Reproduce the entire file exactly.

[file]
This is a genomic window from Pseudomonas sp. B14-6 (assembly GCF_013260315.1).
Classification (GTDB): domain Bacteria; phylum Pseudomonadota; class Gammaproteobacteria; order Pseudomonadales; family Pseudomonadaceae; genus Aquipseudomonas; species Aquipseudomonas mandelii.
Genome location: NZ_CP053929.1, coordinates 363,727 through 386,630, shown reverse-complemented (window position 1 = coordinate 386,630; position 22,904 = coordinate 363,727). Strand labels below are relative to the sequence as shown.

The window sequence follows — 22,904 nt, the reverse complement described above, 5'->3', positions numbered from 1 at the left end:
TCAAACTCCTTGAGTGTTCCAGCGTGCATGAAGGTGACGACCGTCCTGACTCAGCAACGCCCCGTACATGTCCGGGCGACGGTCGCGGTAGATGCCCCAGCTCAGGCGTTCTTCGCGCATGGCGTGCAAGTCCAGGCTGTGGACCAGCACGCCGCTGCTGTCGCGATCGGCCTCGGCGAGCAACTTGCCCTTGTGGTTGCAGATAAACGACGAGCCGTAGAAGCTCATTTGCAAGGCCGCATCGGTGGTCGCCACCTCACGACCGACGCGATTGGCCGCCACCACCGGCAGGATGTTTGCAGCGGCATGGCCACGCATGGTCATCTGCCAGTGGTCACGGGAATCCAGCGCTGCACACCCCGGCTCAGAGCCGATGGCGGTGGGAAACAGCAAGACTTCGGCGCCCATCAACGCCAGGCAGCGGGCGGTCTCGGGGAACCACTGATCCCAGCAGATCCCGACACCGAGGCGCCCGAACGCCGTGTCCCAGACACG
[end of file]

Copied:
This is a genomic window from Pseudomonas sp. B14-6 (assembly GCF_013260315.1).
Classification (GTDB): domain Bacteria; phylum Pseudomonadota; class Gammaproteobacteria; order Pseudomonadales; family Pseudomonadaceae; genus Aquipseudomonas; species Aquipseudomonas mandelii.
Genome location: NZ_CP053929.1, coordinates 363,727 through 386,630, shown reverse-complemented (window position 1 = coordinate 386,630; position 22,904 = coordinate 363,727). Strand labels below are relative to the sequence as shown.

The window sequence follows — 22,904 nt, the reverse complement described above, 5'->3', positions numbered from 1 at the left end:
TCAAACTCCTTGAGTGTTCCAGCGTGCATGAAGGTGACGACCGTCCTGACTCAGCAACGCCCCGTACATGTCCGGGCGACGGTCGCGGTAGATGCCCCAGCTCAGGCGTTCTTCGCGCATGGCGTGCAAGTCCAGGCTGTGGACCAGCACGCCGCTGCTGTCGCGATCGGCCTCGGCGAGCAACTTGCCCTTGTGGTTGCAGATAAACGACGAGCCGTAGAAGCTCATTTGCAAGGCCGCATCGGTGGTCGCCACCTCACGACCGACGCGATTGGCCGCCACCACCGGCAGGATGTTTGCAGCGGCATGGCCACGCATGGTCATCTGCCAGTGGTCACGGGAATCCAGCGCTGCACACCCCGGCTCAGAGCCGATGGCGGTGGGAAACAGCAAGACTTCGGCGCCCATCAACGCCAGGCAGCGGGCGGTCTCGGGGAACCACTGATCCCAGCAGATCCCGACACCGAGGCGCCCGAACGCCGTGTCCCAGACACG